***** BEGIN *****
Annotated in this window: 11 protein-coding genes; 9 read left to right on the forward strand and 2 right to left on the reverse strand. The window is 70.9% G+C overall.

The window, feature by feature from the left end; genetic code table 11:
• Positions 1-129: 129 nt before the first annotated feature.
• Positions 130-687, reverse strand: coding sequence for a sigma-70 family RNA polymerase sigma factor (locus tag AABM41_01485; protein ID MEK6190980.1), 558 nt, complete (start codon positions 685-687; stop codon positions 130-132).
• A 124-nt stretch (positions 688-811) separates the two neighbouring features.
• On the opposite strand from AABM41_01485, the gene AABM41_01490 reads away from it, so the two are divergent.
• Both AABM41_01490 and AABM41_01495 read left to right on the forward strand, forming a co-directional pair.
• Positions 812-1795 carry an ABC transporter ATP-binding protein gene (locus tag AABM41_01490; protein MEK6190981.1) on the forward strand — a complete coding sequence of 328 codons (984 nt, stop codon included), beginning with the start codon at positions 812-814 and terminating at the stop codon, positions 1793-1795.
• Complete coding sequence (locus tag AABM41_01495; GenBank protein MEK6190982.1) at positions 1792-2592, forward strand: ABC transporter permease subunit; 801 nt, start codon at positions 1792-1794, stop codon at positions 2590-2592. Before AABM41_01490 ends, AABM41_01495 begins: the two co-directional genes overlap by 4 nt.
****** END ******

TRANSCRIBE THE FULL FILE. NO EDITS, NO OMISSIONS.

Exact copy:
Annotated in this window: 11 protein-coding genes; 9 read left to right on the forward strand and 2 right to left on the reverse strand. The window is 70.9% G+C overall.

The window, feature by feature from the left end; genetic code table 11:
• Positions 1-129: 129 nt before the first annotated feature.
• Positions 130-687, reverse strand: coding sequence for a sigma-70 family RNA polymerase sigma factor (locus tag AABM41_01485; protein ID MEK6190980.1), 558 nt, complete (start codon positions 685-687; stop codon positions 130-132).
• A 124-nt stretch (positions 688-811) separates the two neighbouring features.
• On the opposite strand from AABM41_01485, the gene AABM41_01490 reads away from it, so the two are divergent.
• Both AABM41_01490 and AABM41_01495 read left to right on the forward strand, forming a co-directional pair.
• Positions 812-1795 carry an ABC transporter ATP-binding protein gene (locus tag AABM41_01490; protein MEK6190981.1) on the forward strand — a complete coding sequence of 328 codons (984 nt, stop codon included), beginning with the start codon at positions 812-814 and terminating at the stop codon, positions 1793-1795.
• Complete coding sequence (locus tag AABM41_01495; GenBank protein MEK6190982.1) at positions 1792-2592, forward strand: ABC transporter permease subunit; 801 nt, start codon at positions 1792-1794, stop codon at positions 2590-2592. Before AABM41_01490 ends, AABM41_01495 begins: the two co-directional genes overlap by 4 nt.